'Not I,' said Ingalaurë. 'But it is my favourite piece.' His mouth worked as if he wanted to say more, but he seemed to change his mind.
Shaking his head, Finrod put the bird back. 'I have made far better things since.' He took a deep breath . 'Did your mother find this in my room in Tirion?'
The implication of his words took three heartbeats to sink in. Then, Ingalaurë rose abruptly, upsetting his stool. The uncertainty on his face vanished, but he did not step forward to close the distance between them. 'So she told you?'
'She said something that tore the veil from my eyes.' No gift more precious than life - both the second life and the first, that of the newly born... For one supposed to have been instructed in Mandos's Halls he had been as dense as the woods of Oromë, Finrod mused, but he was not so witless that he did not know how long a pregnancy lasted. It was a year after your departure that I first held him in my arms, Amarië had said. Not a lover, but the infant that was his son.
A son who visibly yearned to shed his reserves towards his father but who would not do so unless one more thing was said. It was considered bad if a wedded pair were sundered during the bearing of a child, or while the first years of its childhood lasted, or both, as was the case here. He guessed now that Amarië's kin had looked askance at her, that she had withdrawn to this place in order to avoid embarrassment and maybe even cold shoulders. But both of them were responsible for this sundering; in a fateful mixture of concert and discord they had robbed their son of his father and his rightful place among his kin. The account between mother and son was no doubt settled by now; the other one was still open.
'Ingalaurë,' Finrod said, 'I deeply regret that I was not there when you were carried, born and raised, and for withholding from you what should have been yours.'
'Having no father was hard, at times,' his son said gravely. 'Especially when they called you a Kinslayer. I never believed you were. Still, you were not there to reassure me.'
'Whatever I did, or did not, I was not innocent. What I need and beg for, is your forgiveness.' But while he said it Finrod smiled, suddenly aware that he would be able to take every blame, suffer every reproach, and still rejoice in his new-found blessing, his new-found love. This had to be the reason why Mandos the Justice had set him free: not for any merit of his own, whatever he might have done - but to give love its due.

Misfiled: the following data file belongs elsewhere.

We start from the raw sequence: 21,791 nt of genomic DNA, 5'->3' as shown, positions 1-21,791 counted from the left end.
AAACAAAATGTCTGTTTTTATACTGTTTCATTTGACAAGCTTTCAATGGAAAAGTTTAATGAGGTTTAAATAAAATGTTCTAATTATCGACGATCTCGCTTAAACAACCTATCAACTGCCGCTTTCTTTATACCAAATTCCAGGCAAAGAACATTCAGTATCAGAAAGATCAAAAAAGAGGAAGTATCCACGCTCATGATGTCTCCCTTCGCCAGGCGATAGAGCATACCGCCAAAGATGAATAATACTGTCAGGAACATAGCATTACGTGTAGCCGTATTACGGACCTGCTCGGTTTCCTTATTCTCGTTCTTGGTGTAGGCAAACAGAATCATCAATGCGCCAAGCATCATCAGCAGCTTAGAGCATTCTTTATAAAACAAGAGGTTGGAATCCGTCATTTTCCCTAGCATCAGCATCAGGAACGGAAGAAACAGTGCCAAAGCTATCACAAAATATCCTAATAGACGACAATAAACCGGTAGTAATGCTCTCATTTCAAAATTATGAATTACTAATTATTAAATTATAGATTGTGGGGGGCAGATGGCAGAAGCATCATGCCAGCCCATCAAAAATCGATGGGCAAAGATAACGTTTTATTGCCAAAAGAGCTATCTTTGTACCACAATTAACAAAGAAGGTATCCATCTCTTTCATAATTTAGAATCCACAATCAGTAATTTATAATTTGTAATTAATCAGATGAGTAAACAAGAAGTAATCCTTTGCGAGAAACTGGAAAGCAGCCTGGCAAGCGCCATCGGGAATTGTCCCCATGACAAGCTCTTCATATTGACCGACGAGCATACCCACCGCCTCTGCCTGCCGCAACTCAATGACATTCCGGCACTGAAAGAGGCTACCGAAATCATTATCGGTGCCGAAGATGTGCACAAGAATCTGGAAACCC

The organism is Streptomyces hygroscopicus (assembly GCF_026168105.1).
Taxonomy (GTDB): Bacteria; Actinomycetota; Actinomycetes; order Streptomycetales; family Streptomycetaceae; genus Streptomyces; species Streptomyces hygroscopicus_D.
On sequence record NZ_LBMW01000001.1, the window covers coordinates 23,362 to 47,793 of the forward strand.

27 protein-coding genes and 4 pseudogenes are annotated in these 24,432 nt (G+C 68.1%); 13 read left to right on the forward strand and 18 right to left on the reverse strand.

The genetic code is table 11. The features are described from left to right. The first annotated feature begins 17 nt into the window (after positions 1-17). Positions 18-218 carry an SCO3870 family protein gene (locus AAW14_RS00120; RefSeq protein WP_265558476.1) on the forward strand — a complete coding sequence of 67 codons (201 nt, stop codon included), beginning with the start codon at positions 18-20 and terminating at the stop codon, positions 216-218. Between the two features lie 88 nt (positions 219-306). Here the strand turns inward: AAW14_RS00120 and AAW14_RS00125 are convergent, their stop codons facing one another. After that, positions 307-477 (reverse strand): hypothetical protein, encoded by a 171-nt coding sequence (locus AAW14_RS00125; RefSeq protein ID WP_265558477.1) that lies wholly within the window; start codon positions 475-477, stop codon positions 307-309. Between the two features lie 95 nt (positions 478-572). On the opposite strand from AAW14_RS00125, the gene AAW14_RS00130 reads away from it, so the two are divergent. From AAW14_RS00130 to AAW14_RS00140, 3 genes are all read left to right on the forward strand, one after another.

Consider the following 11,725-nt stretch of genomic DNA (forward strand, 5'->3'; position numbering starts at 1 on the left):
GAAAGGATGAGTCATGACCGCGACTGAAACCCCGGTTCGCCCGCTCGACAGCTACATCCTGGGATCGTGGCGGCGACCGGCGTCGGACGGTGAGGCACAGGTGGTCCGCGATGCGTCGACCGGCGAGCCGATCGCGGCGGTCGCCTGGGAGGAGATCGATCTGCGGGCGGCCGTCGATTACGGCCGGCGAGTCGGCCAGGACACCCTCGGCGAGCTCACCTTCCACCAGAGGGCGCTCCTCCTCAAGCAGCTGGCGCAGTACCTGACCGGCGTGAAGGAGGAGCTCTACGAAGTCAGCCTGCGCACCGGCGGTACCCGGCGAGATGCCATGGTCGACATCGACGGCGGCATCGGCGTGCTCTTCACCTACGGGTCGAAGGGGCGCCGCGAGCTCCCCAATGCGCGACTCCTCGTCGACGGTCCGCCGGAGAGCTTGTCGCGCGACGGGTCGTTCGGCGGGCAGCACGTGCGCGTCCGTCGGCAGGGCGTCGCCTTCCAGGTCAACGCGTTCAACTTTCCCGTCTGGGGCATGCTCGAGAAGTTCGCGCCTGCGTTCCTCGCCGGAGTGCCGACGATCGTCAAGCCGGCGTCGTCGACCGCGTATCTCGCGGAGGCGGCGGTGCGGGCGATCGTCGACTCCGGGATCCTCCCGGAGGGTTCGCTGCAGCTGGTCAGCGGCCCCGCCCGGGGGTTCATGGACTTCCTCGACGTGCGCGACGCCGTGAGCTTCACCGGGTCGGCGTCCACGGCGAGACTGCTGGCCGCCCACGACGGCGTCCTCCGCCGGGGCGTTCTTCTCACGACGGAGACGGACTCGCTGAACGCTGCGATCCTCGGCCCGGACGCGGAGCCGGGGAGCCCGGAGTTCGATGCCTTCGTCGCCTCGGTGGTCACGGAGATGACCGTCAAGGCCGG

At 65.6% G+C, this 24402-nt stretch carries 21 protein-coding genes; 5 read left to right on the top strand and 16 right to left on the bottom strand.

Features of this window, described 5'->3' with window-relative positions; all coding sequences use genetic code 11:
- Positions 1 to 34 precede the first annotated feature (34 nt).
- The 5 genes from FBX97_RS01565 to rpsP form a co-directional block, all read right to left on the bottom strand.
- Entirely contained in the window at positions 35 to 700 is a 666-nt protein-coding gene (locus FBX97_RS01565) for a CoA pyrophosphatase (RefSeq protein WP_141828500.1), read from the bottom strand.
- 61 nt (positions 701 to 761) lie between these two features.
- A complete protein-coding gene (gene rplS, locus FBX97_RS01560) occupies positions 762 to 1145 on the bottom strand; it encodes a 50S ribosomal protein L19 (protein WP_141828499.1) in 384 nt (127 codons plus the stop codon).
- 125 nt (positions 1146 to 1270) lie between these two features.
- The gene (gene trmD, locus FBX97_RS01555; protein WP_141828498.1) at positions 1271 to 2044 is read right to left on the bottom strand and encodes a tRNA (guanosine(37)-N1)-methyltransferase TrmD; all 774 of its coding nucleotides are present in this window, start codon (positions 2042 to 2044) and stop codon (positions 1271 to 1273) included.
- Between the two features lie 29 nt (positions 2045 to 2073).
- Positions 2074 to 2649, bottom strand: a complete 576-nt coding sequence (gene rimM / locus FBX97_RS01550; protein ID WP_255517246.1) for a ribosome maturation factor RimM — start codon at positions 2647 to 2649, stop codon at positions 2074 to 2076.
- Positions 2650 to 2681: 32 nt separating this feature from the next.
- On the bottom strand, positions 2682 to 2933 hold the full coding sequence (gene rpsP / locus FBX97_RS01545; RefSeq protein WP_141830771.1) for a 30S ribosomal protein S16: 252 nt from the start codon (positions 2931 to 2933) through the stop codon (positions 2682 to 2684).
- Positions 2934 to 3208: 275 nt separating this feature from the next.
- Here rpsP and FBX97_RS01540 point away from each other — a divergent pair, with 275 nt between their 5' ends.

His son seemed to see something remarkable in him, for his eyes went wide.
'Have I sprouted wings?' Finrod inquired, mildly curious.
Ingalaurë shook his had in wonderment. 'No. But you looked...' He chuckled. 'For a moment, I thought you shone like the sun.'
'That, Annafinwë, must have been a reflection.'
'Why do you call me Annafinwë?'
'Do not tell me you never wanted a father-name,' Finrod replied.
His son did not answer, nor did he speak any words of forgiveness, but it was enough that of the two of them, he was the first to held out his arms.
Later, they sat side by side on a bench in the garden, Amarië and he.
'Why did you not tell me you chose to conceive?' he asked quietly.
'Because it would have been pressure. I wanted to stay of your own accord,' she replied equally softly. 'But if you were going to leave and I could not stop you by mere pleading, I wanted to cherish something of you that was more than a fair memory.'
'Did I make life very difficult for you by leaving? Have you been very lonely?'
She was silent for a while before she answered: 'They shunned me, blaming me for bearing a child to a Kinslayer - for that was how they saw you, even though you did not lift a finger agains your mother's people.'
'I will have to set things right with your kin, then.'
She smiled. 'That can wait. As for loneliness... I have a son in my house, haven't I? And I have a... friend who visits me occasionally. He has taught Ingalaurë much, or your son might not have turned out like he did.'
'A friend?' He chuckled. 'You mean Olórin?'
'You met him?'
'He put me onto the right track.'
'Yes,' Amarië said pensively. 'He has a way of doing that.'
A renewed, peaceful silence filled the garden, and the evening scent of flowers enveloped them.
'Finrod,' she began, 'there is much you have to tell me, but what I am most curious about is... does a second body feel different in any way?'
They had shifted position on the bench, faces turned towards each other like mirror images.
Finrod thought for a while. 'It would be easier to tell,' he replied finally, 'if I remembered exactly how the first one felt.'
Amarië's eyes sparkled. 'I have a fairly good memory,' she said. 'Do you want me to aid yours?'
It was not really a question, of course. And so, instead of replying, Finrod gathered her into his arms.
For Elvish pregnancy, childbearing and - rearing, also see HoMe, Volume 10, Laws and customs among the Eldar.
As for Finrod having a son: this may seem uncanonical, but in The Parentage of Gil-galad (Shibboleth of Fëanor, HoMe, Volume 12, The Peoples of Middle-earth, pp. 349-361) I found the remark: 'Finrod left his wife in Valinor and had no children in exile,' a sentence dating back to 1965. Now if Finrod had no children at all in either Middle-earth or Valinor, the addition 'in exile' seems superfluous. That's why I felt justified to attribute at least one son to him. And I prefer this version, in which he doesn't discover the existence of his offspring until he returns from the Halls of Mandos, to a more disturbing one which would make him leave not just a wife but an entire family in order to follow Fëanor to Middle-earth.
The Quenya name Ingalaurë becomes Inglor in Sindarin. As Inglorion means 'son of Inglor', perhaps this sheds some light on the identity of Gildor Inglorion from The Lord of the Rings...
Anna, finally, means 'gift'.